That Special Woman

When I was younger I was a hopeless romantic, and I always imagined myself being the perfect potential boyfriend to someone. I was handsome, kind, and some would say pretty darn smart. The only issue was the lack of confidence that I held, which hampered my chances of even talking to anyone of the opposite sex. Perhaps it was early instances of rejection that, for a long time, instilled the fear of rejection into me. Thus for many years I would never know if I would be that perfect boyfriend that I liked to theorize myself being. Instead I kept up a wall to protect myself, but on the inside I was very lonely most of the time. Eventually I internalized the belief that I wasn’t good enough, despite the lack of evidence.

Then she entered the picture. The one who would unknowingly change me for the better. The one who would tear down my barricades and make me believe in myself again (and on different levels).

When I first laid eyes on her, she was someone out of reach—taboo—an object of desire that I had no hopes of attaining. I would imagine myself with her but I held she was more a unicorn than a real person with wants and needs of her own…Instead we befriended each other and it was relatively innocent at first. She would give me rides home from her workplace, and we got to talking a little bit. Me being a shy and insecure guy meant that I never really communicated my real feelings, which had developed. We in time opted for emailing each other, I had hoped it would be easier to talk that way and luckily she agreed, perhaps because it was innocuous…I would later learn that she was developing feelings too.

It didn’t take too long for her to catch on to what I really thought, or at least a semblance of it. She didn’t let on explicitly, but in retrospect it must have been the case. Slowly but surely we chipped away at each other’s walls I suppose, and we let each other in. I felt close to her and after some time, perhaps deep down, we both wanted our friendship to deepen. It ultimately took on a more physical turn. She would later remark that what we had “came out of nowhere,” but I think it was bubbling beneath the surface for some time.

I guess maybe the reason what happened, happened was because we both found safety and acceptance through each other. We found through each other emotional and physical fulfillment that was lacking in our lives, and for that I cannot find fault. The danger here though was my deep insecurity…and the fact that she was a married women with children. However the problem really boiled down to timing, I wasn’t in the right place in my life to give back equally if we had ever taken it the furthest point; she had a lot to lose if we were caught. We had to end it, not because we wanted to, but because we had to. We were being selfish, and while it hurt to lose what we had, I forgave her for it. From later talking she would suggest that it was wrong, while I agree that we put her childrens’ happiness at risk there was nothing else wrong with what we did.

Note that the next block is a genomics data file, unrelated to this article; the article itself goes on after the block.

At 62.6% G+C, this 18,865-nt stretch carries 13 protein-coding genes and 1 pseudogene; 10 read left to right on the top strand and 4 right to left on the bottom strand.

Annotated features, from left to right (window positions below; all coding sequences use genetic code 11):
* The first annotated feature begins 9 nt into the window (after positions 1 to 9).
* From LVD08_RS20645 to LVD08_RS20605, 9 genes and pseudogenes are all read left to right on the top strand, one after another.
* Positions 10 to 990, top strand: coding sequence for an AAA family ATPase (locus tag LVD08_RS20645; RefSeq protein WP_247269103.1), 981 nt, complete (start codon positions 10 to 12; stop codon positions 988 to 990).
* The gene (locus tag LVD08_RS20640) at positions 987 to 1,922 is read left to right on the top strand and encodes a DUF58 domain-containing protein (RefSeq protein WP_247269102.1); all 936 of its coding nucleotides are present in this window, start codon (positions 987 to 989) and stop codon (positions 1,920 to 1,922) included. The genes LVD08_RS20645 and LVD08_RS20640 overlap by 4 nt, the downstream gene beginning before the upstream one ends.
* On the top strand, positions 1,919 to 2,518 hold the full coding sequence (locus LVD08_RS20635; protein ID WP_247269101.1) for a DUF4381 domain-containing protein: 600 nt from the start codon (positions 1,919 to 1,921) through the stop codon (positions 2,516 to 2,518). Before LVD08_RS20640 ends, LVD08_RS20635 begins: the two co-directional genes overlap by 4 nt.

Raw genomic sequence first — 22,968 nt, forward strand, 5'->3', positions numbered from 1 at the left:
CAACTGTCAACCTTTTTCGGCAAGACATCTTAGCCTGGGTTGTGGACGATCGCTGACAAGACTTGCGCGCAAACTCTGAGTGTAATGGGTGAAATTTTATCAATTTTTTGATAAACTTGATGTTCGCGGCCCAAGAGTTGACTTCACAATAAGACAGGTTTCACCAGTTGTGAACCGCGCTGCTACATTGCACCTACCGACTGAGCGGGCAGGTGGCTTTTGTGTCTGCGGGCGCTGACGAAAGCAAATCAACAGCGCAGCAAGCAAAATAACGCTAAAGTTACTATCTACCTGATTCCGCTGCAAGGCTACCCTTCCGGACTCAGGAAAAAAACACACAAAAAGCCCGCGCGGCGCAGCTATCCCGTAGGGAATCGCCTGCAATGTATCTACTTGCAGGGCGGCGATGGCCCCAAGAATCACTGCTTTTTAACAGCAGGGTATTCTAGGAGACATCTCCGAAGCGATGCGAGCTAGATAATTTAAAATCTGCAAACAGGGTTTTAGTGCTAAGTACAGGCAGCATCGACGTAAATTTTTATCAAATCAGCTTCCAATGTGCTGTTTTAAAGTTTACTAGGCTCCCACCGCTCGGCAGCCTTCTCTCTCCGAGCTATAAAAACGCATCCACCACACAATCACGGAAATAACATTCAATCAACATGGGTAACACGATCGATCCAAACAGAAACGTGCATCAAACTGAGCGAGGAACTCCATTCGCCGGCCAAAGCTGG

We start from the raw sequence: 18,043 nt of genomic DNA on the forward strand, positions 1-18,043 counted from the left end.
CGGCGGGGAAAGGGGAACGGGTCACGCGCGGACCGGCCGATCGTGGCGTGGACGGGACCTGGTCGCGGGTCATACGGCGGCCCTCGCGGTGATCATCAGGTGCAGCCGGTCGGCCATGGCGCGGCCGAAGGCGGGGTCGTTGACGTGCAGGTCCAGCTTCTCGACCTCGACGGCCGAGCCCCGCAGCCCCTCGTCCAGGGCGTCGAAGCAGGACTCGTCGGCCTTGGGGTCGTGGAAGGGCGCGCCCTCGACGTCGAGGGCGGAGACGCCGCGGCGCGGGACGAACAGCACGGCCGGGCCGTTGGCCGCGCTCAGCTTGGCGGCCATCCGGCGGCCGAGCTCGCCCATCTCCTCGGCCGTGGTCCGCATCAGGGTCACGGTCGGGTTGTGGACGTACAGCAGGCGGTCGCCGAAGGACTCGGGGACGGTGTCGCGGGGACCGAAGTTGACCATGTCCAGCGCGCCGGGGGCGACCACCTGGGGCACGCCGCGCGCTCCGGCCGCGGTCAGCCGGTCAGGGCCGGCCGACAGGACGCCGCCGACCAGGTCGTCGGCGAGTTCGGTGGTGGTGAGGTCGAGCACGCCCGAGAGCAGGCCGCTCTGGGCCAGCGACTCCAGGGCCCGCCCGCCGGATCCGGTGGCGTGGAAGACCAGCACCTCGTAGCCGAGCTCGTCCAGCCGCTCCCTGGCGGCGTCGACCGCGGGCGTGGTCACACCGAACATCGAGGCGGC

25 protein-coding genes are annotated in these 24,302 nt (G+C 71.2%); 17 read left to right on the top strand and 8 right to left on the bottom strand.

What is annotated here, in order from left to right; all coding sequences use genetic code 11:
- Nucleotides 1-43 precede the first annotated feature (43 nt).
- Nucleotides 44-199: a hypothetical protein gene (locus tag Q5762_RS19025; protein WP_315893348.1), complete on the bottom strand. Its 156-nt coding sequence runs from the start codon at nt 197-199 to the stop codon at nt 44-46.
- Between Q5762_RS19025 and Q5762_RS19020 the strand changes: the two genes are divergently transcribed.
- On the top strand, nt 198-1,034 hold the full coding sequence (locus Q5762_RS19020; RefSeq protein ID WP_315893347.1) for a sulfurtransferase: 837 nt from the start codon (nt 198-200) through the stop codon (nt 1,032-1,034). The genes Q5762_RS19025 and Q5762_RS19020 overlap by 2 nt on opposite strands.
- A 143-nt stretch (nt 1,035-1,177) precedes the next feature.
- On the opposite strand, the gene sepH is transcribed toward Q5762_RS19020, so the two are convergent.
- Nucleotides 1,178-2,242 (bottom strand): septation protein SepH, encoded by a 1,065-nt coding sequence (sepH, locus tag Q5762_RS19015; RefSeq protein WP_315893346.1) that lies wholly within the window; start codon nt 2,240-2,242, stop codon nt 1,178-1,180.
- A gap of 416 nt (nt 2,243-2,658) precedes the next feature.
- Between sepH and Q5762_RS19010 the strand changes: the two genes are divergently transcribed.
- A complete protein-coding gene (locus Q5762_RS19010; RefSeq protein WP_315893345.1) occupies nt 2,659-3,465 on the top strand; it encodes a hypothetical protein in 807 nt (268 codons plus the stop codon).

While I was in her presence—alone with each other—I felt more content than I had ever been in my life, and so, so alive! It was tender, intimate and wildly passionate and it took on some significance for me. She was the first woman to make me feel the way I did, physically and emotionally that was not replicated for a long time. While there have been other women since then, most of them in essence can barely hold a candle to her memory. What we had was an insatiable desire for each other, the physical chemistry was perfect, and we got along fine. However like I said before, the timing was all wrong. We went our separate ways about a decade ago, for many years I would think of her off and on, reminiscing on what could have been.

If we were trying to look at this objectively I guess you could say I was young and naive, and she was the older women using me to her advantage. While it is true I was an inexperienced young man at the time (I am right now, the same age she was when we were together), I only hold regret in the fact that I didn’t let it go as far as it could have. We had the chance to consummate our desire for each other, and I turned it down out of a deep sense of insecurity. I didn’t feel good enough for her, I wanted to be the perfect lover. If we had met later in life things would have been very different, I feel no sense of shame for what we did, only regret for what we didn’t. If there was any kind of exploitation, it was very mutual and if I were to relive those years I would surely repeat the same “mistakes.”

For a long time I thought she would only be a memory, and in fact she was. It was so long the memory took on a more mythological stature, it was something that perhaps was too good to have been true and I was looking at it with rose-tinted glasses. However many years later, we found each other again online. It was something I could only have ever hoped for, at least I thought. Even better was that she was geographically close enough for us to catch up over a cup of coffee. I thought of all the things I wanted to tell her but knew I would be too afraid to, or at the very least, lack the words to. I wanted to convey myself as a different, better person. I wanted her to see me as a man and not the boy I was. Seeing her in person brought back all those feelings that I thought were buried and forgotten, I was reminded—very viscerally—that what I felt for her a lifetime ago was real. I could have listened to her talk for days, I was just happy to have her in front of me, it was enough.

While I can only conjecture to how she feels for me, I know that she cares for me and we have remained friends, and for that I can only be ever so grateful.

Don’t cry because it’s over, smile because it happened. ~Dr. Seuss